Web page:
Zimbabwe: Tsitsi Dangarembga Bemoans Low Reading Culture in Zim

18 September 2020

The environment and reading culture in Zimbabwe is not firm enough to support professional fiction writers with the declining standard of education in the country dealing a heavy blow on both writers and readers, Booker Prize-shortlisted writer, Tsitsi Dangarembga has bemoaned.

The award-winning writer was speaking to 263Chat, reflecting on her recent nomination and commenting on the state of fiction writing in Zimbabwe. Dangarembga was announced Monday as one of the six finalists of The Booker Prize, which recognizes the best novel of the year written in English and published in the UK or Ireland.

She expressed: "I do not think our reading culture is supportive of professional fiction writers. To be a professional fiction writer, you need to make writing your core business. This means you need to earn your living from writing. As the reading market is very small in Zimbabwe, the writing has to be of a standard to engage an international as well as a local audience."

The declining standard of education in Zimbabwe deals a heavy brunt on both writers and readers, Dangarembga rued. It dents the reading culture among Zimbabweans and also lowers the quality of literary work. Local authors and researchers on literacy trends say that Zimbabwe's reading culture is in decline, citing accessibility and the rising prices of physical books.

She reiterated the effect of Zimbabwe's declining economy on writers: "With the scarcity of books in the shops and their cost when they are available, the environment is not supportive. Nor is there a sufficiently large and diverse community of writers who meet regularly to inspire and criticise."

Because of the low reading culture, fiction and non-fiction writers bank on their work to be incorporated into the education curriculum. However, financial returns are not guaranteed because of the rampant piracy in Zimbabwe.

Dangarembga feels that the Booker Prize-shortlisting should greatly improve her career: "Being a Zimbabwe based writer has been a struggle at many levels. The shortlisting should have a positive effect on my career. I'm praising God for prayers answered. I'm also inspired to write without a sense of foreboding at last."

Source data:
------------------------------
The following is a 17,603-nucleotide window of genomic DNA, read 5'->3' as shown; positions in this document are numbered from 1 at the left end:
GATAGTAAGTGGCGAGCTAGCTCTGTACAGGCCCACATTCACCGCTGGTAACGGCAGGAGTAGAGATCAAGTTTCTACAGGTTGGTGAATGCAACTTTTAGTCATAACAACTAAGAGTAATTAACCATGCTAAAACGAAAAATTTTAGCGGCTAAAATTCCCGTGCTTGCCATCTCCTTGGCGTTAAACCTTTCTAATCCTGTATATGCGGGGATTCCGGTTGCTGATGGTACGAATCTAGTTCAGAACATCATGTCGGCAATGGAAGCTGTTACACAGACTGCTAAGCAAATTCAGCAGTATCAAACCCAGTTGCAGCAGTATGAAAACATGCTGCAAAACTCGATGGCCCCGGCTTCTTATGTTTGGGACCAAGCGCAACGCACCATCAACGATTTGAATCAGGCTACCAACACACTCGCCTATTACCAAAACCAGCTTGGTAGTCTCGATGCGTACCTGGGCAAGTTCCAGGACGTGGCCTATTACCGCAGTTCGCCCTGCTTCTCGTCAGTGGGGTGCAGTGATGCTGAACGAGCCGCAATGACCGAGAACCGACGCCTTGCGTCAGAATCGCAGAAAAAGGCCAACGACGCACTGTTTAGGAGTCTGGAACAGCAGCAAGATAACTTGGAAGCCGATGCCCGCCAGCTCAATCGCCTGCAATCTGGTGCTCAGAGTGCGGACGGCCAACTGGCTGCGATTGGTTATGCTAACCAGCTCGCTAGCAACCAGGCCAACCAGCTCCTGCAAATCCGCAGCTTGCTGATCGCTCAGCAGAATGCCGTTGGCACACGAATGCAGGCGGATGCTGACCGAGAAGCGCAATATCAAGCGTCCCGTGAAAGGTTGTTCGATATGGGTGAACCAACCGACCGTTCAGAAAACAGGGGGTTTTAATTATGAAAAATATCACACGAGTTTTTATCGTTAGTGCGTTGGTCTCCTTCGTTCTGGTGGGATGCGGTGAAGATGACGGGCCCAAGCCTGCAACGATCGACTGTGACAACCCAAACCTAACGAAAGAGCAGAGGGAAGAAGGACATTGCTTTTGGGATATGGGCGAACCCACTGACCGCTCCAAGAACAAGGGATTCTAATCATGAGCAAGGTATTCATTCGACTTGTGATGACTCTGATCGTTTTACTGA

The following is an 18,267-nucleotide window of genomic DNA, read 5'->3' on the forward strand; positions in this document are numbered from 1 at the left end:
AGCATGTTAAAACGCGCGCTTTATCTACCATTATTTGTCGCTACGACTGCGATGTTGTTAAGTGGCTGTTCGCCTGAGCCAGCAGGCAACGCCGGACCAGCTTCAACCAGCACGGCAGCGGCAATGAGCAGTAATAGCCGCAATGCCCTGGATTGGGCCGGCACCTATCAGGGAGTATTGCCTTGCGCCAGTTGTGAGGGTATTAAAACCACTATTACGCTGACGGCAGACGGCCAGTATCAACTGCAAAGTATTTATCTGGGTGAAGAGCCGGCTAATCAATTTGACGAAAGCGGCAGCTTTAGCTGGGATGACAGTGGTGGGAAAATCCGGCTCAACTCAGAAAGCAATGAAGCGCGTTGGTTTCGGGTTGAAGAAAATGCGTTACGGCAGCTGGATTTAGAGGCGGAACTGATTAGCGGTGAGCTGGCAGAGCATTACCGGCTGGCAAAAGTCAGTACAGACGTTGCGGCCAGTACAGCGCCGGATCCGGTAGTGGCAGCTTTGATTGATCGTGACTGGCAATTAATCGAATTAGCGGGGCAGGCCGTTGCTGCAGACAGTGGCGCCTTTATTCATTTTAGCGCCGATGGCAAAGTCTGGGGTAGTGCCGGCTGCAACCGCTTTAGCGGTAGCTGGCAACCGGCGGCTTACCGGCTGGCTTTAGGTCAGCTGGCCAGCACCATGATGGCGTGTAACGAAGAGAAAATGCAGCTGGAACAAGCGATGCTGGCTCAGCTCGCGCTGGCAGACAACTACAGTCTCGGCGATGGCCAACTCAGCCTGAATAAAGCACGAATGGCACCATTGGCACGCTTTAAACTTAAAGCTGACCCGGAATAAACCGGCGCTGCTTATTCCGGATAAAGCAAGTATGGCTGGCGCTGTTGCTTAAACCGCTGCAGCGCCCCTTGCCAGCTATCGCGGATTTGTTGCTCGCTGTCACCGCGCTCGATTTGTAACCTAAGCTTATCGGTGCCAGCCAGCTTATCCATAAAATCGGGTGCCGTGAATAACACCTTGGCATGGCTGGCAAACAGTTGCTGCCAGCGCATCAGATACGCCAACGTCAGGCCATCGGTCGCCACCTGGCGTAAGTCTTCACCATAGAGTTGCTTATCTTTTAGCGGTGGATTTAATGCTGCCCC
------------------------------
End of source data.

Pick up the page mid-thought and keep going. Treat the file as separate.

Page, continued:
The prolific novelist expressed gratitude to the people, including her readers "some of who have cheered me on for thirty years!"

With such an illustrious career, Dangarembga feels the current crop of budding writers has to read extensively and write everyday if possible. She pointed that they should find good critics and take constructive criticism if they are to scale the zenith of the literary world.

"They (upcoming fiction writers) should listen to their inner voice and write what they believe in passionately", the novelist emphasised.

True to her word, Tsitsi Dangarembga has never been one to shy away from publicly expressing her inner voice, even on national issues.

"I have always been a citizen activist, engaging with issues that I feel require my attention. As my life unfolds, so do the areas that I feel require my attention unfold. I have always had a strong sense of right and wrong that my upbringing imparted", Dangarembga revealed.

This has resulted in her having a bust-up authorities. On 31 July, she was arrested and charged with incitement to commit violence and breaching anti-coronavirus health regulations after staging a two-woman demonstration in the Harare.

She commented: "Politics should be an arena where any citizen can participate with security. This is not the case in Zimbabwe. Both women and men can face violent sanction and be at the mercy of state institutions that are weaponised against those seen to oppose the ruling party. This makes politics an unattractive option for the more decent law-abiding citizens amongst us. Women are at greater risk of violent sexual abuse, although the risk is not only faced by women... "

In the face of government clampdown on the 31 July protests, Dangarembga feels that #ZimbabweanLivesmatter was a positive hashtag, as it depolarised the nation. She added that it brought the situation in Zimbabwe to international attention.

"Social media effects are transitory if not backed up with real action", she noted.

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